A national food supplier sought to expand its Boca Raton, Florida, USA distribution center to match growing business demand. This project required additional refrigeration equipment, which potentially meant higher energy bills. The company was looking to reduce energy costs and modernize its control system.
Global Controls Solutions LLC (GCS), a system integrator, wanted to achieve the company’s goal by using a PROFINET industrial Ethernet network with help from programmable logic controllers (PLCs). This network transmits data from the refrigeration system to help the facility limit electrical charges in real-time.
“At $0.02/kilowatt hour (kWh), energy wasn’t a big issue, but now at $ 0.145/kWh, it represents a significant operating burden,” said Vito Lampugnano, GCS president. “Calculations after the control system upgrade showed roughly 960 kW were load shed, which calculates into a savings of approximately $125,000 per year in utility charges.”
To achieve savings, GCS implemented a two-phase approach: load shedding and load shifting.
Phase 1: Load shedding
During phase 1 operations, the facility’s electrical system is designed to shed “on” peak loads to take advantage of favorable electric rate schedules. Known as “peak shaving” or “load shedding,” it enables the facility to reduce equipment energy consumption during peak electric utility cost times. During daily load shedding, selected refrigeration equipment and parts of the electrical system are load shed (turned off).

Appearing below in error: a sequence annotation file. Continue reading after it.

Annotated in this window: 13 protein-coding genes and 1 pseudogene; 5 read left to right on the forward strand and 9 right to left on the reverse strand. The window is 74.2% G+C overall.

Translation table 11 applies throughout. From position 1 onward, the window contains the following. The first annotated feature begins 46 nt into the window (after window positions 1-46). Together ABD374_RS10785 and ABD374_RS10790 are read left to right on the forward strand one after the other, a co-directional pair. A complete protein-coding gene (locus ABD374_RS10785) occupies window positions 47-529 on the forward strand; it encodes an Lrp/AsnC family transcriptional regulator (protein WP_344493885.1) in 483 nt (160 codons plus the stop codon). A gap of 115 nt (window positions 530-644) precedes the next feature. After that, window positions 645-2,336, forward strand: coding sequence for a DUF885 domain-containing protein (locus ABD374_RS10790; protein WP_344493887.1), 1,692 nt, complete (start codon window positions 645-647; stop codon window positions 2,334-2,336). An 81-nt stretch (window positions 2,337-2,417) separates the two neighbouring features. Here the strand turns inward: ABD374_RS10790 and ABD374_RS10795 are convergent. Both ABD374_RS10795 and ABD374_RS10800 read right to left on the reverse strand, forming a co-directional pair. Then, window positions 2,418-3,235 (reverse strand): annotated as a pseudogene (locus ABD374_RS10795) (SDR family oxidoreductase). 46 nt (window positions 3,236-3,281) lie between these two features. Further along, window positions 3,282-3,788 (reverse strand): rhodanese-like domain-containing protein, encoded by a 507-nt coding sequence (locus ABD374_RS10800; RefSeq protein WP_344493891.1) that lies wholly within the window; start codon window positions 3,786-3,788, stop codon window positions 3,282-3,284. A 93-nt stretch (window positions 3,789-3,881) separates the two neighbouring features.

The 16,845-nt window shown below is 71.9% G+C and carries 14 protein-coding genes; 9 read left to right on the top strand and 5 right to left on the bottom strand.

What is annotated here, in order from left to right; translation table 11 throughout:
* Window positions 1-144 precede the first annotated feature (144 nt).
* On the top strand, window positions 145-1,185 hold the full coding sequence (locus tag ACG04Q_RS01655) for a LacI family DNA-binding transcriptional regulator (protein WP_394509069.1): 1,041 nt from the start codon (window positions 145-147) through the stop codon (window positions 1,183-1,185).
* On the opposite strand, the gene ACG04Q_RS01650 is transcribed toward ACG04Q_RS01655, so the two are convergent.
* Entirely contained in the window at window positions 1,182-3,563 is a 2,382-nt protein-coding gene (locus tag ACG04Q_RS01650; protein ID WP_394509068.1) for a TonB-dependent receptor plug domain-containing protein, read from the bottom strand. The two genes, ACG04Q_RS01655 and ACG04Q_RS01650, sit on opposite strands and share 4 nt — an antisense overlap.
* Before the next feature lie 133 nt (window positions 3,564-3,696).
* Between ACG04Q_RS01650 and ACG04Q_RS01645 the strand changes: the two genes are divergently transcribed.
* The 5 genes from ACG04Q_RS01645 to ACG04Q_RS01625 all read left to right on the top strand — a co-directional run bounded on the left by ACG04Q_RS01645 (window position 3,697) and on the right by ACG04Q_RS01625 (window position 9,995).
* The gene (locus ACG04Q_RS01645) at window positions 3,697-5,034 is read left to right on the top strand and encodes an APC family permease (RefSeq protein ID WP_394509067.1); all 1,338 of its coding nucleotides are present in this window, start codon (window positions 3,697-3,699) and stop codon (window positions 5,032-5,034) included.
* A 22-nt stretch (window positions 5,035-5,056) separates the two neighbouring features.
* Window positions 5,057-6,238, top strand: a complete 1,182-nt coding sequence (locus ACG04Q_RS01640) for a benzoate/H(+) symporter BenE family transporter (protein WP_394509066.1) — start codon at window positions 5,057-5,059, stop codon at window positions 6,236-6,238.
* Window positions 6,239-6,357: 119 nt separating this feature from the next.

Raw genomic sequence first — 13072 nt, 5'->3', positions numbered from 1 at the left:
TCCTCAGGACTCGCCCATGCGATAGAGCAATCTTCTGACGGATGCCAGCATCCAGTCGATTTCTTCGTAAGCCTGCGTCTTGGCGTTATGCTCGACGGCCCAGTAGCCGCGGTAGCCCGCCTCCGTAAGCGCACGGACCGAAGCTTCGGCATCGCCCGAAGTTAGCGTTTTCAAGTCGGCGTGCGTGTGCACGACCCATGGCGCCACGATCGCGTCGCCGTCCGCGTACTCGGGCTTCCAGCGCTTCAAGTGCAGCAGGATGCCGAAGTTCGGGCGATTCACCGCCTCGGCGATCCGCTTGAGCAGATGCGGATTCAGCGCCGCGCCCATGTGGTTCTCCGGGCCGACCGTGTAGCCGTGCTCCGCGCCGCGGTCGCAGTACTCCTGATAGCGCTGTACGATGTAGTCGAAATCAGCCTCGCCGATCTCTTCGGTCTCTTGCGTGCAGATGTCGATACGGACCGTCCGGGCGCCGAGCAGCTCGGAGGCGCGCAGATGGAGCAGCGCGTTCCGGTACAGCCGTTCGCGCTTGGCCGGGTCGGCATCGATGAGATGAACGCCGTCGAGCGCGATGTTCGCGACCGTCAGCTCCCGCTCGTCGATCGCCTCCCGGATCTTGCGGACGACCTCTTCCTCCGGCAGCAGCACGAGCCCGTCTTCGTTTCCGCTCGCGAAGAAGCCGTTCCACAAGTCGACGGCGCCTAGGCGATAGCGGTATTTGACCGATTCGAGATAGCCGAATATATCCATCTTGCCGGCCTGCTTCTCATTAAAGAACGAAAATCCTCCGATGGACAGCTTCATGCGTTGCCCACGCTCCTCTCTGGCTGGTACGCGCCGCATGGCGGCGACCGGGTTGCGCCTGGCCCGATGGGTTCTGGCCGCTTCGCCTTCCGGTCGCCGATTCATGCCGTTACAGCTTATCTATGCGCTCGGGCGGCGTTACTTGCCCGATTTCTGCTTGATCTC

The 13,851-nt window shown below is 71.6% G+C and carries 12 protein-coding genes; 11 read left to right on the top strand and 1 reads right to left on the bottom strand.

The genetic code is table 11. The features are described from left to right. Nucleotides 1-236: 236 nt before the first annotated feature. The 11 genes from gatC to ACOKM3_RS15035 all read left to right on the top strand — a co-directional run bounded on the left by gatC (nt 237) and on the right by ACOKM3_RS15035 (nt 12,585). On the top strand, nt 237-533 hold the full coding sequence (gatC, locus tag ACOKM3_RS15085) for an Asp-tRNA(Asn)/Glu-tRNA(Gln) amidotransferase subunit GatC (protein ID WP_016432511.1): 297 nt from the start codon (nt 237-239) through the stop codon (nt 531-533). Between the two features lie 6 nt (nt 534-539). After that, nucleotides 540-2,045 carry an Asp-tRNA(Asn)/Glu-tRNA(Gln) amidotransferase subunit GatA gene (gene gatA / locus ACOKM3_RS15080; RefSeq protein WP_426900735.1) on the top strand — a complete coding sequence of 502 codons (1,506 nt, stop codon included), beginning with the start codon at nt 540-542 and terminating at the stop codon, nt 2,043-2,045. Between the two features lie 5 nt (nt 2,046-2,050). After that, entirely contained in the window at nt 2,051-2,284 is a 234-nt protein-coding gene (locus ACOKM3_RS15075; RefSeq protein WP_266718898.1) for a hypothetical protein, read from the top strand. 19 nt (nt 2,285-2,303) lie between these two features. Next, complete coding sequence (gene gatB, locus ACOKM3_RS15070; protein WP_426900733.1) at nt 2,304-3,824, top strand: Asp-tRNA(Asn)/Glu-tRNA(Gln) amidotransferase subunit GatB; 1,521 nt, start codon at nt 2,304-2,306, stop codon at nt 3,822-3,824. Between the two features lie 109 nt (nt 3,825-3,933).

Phase 2: Load shifting
During phase 2 operations, the facility’s energy supply shifts from the electric utility to the on-site generator. This “load shifting” refers to the ability to take the facility off the grid at peak times or at the request of the utility. The refrigeration plant is set up so the local electric utility can ask the facility to go offline during power outages, shortages, and weather-related incidents. During load shift operations, all electrical loads and refrigeration equipment are in full operation, powered by the generator.
A 2 MW generator was installed as part of the expansion along with a 4,000 A main switchgear that was interfaced with the existing switchgear. The generator and switchgear were networked to operate the facility during load shifting. A standby generator originally was used to operate the plant at nominal energy levels during normal power outages; the generator is designed as a full-time run unit. Fuel oil is sent automatically from large storage tanks to the day tanks used to feed the generator.
PROFINET Network, Annual Savings
The national food supplier is equipped with a PROFINET network for their Boca Raton distribution facility. GCS delivered an industrial Ethernet network suitable for energy management. The network upgrade is expected to translate into $125,000 of utility savings per year. This installation did not use PROFIenergy, a PROFIBUS & PROFINET International (PI) energy management application profile for PROFINET. Future installations using PROFIenergy would allow the food supplier to realize more savings. Devices using the profile could be programmed to go into an energy-saving sleep mode when not in use. The profile could help with extracting appropriate data from the network and with the application of energy management algorithms.